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ple steel structural system consisting of clad twin columns and trusses, and the resultant cavities contain ducts and profiles for media, water pipes, sprinkler pipes, ventilation, and single- and three-phaseelectricity cables. Light fixtures, ventilation nozzles, electric sockets and electricity connections are flush with the ceiling members or integrated in the columns. In addition there are trenches under the floor and ducts in the exterior walls for installation cores, so that a large variety of installation scenarios are conceivable. At the same time, the pared-down aesthetics of the production sites remains intact. There are two main reasons that it was pos-


sible to design and – relatively cost-efficiently – build the McLaren Production ­Centre in only twenty months. First of all, the Foster + Partners were guided by the architectural vocabulary, as well as the standard details, of the MTC: for example, the glazed railings, the wall cladding, and the circumferential cantilevering roof. Second, not only were to a great degree the same designers involved in both projects, but also the same firms. Last but not least, it was the unwavering quest of both the architecture firm and client for clear, simple, efficient solutions that made it possible to realize such a highly functional building.

Products manufactured: Small runs of street-model sports cars Production area, store: 19,700 m2,13,500 m2 Overall area: 34,500 m2 Gross volume: 152,400 m3 Storey height (Production): 5 m Storey height (Storage): 4 m External dimensions: 100 ≈ 200 m Structural span: max. 21 m Construction grid: 9 ≈ 9 m (Storage), 18 ≈ 18 m (Production) No. of production staff: 250 Overall construction costs:  £40 million

Site plan scale 1:10,000



McLaren Production Centre in Woking

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Section  scale 1:20   1 roof construction: standing seam roof profile, aluminium 120 mm thermal insulation vapour barrier steel supporting structure to falls void 60 mm acoustic panel, underside perforated sheet steel   2 syphonic roof drain system: waterproof membrane aluminium gutter 60 mm rigid thermal insulation   3 services profile with integrated light fixture   4 air distribution duct   5 sprinkler pipe   6 roof construction at cantilever: standing seam roof profile, aluminium steel supporting structure 60 mm structural metal deck 1.5 mm aluminium ceiling panel, powder-coated   7 facade (interior): 60 mm aluminium sandwich panel with integrated thermal insulation steel supporting structure   8 void for services distribution   9 facade (exterior): 150 mm aluminium sandwich panel with integrated thermal insulation and vapour barrier steel supporting structure 10 Ø 102 mm aluminium CHS on steel supporting structure 11 floor construction: 13 mm ceramic tiles 100 mm cement screed waterproof membrane 425 mm reinforced concrete deck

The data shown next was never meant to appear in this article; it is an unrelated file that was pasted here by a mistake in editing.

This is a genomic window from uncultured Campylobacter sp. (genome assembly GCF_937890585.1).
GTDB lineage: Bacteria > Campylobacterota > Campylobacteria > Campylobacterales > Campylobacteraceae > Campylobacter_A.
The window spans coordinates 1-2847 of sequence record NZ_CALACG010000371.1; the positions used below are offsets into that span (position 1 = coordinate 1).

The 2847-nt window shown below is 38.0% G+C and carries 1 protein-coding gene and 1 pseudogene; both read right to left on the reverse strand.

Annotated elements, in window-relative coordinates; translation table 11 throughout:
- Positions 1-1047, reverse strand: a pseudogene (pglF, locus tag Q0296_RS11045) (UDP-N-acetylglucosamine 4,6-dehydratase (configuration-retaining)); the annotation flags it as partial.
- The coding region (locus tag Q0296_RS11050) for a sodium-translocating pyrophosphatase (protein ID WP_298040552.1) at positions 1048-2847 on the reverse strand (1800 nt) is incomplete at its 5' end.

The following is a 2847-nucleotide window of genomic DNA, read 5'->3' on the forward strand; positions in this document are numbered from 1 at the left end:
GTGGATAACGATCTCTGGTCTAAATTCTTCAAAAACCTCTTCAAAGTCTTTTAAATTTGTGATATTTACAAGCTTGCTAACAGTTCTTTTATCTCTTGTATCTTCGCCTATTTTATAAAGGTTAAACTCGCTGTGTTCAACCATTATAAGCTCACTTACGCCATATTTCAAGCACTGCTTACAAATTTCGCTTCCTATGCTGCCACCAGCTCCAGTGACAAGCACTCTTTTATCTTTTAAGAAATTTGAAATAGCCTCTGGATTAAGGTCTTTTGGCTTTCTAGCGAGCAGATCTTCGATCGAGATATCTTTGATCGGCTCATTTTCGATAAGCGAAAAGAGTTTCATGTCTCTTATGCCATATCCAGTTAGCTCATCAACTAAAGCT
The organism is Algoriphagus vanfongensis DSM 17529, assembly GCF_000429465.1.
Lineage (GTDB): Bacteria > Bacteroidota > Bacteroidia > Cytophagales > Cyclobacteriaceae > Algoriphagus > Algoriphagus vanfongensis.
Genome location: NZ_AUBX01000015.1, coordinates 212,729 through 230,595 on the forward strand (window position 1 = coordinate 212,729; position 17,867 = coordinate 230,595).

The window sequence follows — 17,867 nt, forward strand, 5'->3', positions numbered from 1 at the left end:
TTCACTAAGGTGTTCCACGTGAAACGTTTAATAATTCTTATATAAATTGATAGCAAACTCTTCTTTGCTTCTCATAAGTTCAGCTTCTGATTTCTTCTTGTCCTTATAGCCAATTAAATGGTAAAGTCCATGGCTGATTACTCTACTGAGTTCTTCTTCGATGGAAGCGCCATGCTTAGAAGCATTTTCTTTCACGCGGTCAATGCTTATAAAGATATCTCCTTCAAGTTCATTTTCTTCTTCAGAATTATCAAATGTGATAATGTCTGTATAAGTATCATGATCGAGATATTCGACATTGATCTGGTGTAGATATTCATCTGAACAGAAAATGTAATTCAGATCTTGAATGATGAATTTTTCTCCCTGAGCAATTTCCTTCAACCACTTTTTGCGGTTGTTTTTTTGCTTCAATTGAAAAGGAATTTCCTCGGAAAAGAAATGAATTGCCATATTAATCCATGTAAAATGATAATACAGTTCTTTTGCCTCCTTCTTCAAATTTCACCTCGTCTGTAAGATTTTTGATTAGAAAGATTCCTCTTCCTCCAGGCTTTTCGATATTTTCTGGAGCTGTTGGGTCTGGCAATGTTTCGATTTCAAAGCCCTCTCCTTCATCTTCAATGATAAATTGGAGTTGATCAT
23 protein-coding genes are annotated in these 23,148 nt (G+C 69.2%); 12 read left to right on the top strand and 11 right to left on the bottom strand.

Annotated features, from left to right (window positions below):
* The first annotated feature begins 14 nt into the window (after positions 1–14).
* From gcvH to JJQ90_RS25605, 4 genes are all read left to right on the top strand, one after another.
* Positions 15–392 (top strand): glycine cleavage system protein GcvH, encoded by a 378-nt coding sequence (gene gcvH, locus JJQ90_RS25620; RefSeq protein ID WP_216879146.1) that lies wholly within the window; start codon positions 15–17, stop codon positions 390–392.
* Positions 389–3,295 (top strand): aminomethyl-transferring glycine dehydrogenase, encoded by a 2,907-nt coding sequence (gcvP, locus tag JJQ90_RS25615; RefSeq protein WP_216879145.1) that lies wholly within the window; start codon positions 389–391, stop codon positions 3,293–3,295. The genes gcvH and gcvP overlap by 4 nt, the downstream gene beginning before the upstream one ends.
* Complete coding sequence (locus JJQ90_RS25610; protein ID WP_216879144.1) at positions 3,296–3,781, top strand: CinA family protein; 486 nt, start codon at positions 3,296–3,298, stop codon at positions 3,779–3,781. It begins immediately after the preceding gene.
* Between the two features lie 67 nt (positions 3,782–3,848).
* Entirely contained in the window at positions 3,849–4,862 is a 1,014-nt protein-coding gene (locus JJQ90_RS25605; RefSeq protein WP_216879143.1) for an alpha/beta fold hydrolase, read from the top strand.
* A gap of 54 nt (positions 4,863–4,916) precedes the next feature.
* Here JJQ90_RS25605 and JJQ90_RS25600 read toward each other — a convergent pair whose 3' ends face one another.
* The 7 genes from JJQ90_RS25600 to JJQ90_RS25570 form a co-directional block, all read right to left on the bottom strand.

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McLaren Production Centre in Woking

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“Every Detail Counts” – A Conversation with McLaren Production Director Alan Foster

DETAIL: How does McLaren’s automobile production differ from that of other manufacturers? Alan Foster: If we were to list all of the components used in automobile production it would be difficult to tell the different manufacturers apart. In the end all cars have four tires and a motor. Be that as it may, there are enormous differences in how automobiles are built. Our approach, which involves developing and producing sports cars in an atmosphere that is free of dirt and noise, reflects how exquisite and special these cars are. I like to compare it to a gourmet restaurant. The ingredients the top chefs use – like those of the different auto-

mobile manufacturers – are all quite similar. Nevertheless, our goal is to create special emotions here, extraordinary aesthetics, and a special “taste”. Regardless of whether the tours of the McLaren Production Centre are given to (potential) customers, politicians, or sponsors, afterwards they will all tell other people about the experience. If we are able to reach and inspire people, it will also become possible to influence how they feel and think about the brand. McLaren Automotive’s aim is to become the most important race car brand; we are aware that it will take more than just fast, beautiful cars to achieve that goal.

Base coat

DETAIL: What path do guests visiting the McLaren Campus and the McLaren Production Centre take? Alan Foster: The classic path usually begins in the north, in the entrance rotunda situated in the MTC. Following presentations in the sales centre and a walk past historic McLaren automobiles, Formula One race cars, and the collection of trophies, the visitors pass through an underground corridor. Clad completely in white high-gloss panels it leads to the MPC and gives visitors a break in the thinking process – allowing them, so to speak, to clean their palettes – before they enter the VIP-zone on the mezzanine. From a balcony they overlook the